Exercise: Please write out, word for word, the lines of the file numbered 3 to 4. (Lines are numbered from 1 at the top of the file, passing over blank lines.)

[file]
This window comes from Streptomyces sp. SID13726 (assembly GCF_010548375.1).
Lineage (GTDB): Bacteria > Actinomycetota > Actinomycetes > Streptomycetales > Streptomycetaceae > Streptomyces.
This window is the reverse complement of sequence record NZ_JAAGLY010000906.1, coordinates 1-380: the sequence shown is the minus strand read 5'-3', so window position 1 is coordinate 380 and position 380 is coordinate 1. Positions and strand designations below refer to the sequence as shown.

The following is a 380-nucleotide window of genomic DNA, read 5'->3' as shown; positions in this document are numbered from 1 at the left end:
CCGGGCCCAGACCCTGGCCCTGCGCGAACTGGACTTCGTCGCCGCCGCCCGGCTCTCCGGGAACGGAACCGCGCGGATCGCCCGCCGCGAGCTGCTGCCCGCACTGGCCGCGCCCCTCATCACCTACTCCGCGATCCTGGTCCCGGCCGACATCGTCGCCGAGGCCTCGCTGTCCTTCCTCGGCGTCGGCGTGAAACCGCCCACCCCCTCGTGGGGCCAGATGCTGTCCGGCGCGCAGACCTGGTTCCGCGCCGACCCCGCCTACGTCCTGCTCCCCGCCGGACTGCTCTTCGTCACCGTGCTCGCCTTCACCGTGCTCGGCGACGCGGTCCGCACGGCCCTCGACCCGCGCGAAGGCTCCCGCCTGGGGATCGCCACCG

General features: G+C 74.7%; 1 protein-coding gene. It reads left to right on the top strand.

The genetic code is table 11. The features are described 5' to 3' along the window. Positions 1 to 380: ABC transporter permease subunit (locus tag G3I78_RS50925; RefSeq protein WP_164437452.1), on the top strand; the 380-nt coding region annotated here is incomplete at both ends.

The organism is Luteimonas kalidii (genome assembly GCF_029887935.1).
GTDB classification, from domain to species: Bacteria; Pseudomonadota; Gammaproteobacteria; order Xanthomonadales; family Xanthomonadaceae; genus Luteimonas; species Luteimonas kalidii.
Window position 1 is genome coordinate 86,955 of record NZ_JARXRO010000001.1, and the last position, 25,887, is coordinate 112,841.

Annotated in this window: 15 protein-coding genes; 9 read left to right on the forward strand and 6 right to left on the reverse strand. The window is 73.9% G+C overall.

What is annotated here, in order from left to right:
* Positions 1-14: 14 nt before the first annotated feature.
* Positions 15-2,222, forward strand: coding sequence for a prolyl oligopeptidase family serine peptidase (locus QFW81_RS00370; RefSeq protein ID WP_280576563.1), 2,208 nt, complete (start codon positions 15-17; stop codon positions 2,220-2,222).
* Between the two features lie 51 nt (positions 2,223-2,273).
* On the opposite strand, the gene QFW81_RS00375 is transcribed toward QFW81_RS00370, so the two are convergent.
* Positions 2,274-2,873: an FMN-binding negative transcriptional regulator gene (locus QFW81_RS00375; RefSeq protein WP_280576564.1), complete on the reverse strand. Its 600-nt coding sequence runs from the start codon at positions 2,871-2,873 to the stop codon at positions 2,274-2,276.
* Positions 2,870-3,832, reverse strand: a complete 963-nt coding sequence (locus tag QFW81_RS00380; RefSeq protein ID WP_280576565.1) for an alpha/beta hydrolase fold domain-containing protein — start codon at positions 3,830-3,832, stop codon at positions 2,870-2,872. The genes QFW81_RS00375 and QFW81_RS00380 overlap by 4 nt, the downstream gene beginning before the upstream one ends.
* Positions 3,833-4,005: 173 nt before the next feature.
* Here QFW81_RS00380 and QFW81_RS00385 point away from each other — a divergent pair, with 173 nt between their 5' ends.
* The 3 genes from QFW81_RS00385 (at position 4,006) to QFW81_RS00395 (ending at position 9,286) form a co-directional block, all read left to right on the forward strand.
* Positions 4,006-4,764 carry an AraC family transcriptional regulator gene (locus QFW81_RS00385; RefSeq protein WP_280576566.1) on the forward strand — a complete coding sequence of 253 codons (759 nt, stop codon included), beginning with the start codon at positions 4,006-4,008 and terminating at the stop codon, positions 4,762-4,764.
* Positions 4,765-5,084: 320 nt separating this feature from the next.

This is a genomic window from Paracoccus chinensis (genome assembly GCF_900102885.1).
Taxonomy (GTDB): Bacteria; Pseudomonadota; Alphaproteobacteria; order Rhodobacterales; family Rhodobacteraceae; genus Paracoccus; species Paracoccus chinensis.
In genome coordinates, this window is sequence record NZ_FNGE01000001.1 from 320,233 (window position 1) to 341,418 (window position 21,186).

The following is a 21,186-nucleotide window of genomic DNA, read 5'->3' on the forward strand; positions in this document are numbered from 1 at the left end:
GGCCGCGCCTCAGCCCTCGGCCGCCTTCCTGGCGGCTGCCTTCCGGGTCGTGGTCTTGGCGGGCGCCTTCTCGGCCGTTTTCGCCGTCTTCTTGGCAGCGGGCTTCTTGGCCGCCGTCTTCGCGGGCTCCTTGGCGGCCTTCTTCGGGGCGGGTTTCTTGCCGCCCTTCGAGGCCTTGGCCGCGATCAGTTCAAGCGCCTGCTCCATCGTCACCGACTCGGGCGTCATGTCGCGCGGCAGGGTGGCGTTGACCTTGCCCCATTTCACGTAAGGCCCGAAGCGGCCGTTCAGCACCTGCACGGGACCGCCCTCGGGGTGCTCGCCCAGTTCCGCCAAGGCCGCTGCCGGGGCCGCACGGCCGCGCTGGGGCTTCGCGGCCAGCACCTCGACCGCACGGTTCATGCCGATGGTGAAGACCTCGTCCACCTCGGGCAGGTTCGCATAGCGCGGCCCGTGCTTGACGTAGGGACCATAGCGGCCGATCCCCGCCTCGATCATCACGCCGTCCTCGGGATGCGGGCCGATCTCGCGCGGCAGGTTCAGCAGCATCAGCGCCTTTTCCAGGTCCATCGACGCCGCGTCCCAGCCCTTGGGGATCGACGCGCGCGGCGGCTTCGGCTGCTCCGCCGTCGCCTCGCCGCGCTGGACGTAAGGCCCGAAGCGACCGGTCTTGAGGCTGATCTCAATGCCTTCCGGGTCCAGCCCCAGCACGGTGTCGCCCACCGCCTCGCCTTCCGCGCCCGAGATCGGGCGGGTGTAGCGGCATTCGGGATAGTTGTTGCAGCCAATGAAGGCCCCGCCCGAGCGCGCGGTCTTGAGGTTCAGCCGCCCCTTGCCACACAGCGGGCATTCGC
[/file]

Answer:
This window is the reverse complement of sequence record NZ_JAAGLY010000906.1, coordinates 1-380: the sequence shown is the minus strand read 5'-3', so window position 1 is coordinate 380 and position 380 is coordinate 1. Positions and strand designations below refer to the sequence as shown.

The following is a 380-nucleotide window of genomic DNA, read 5'->3' as shown; positions in this document are numbered from 1 at the left end: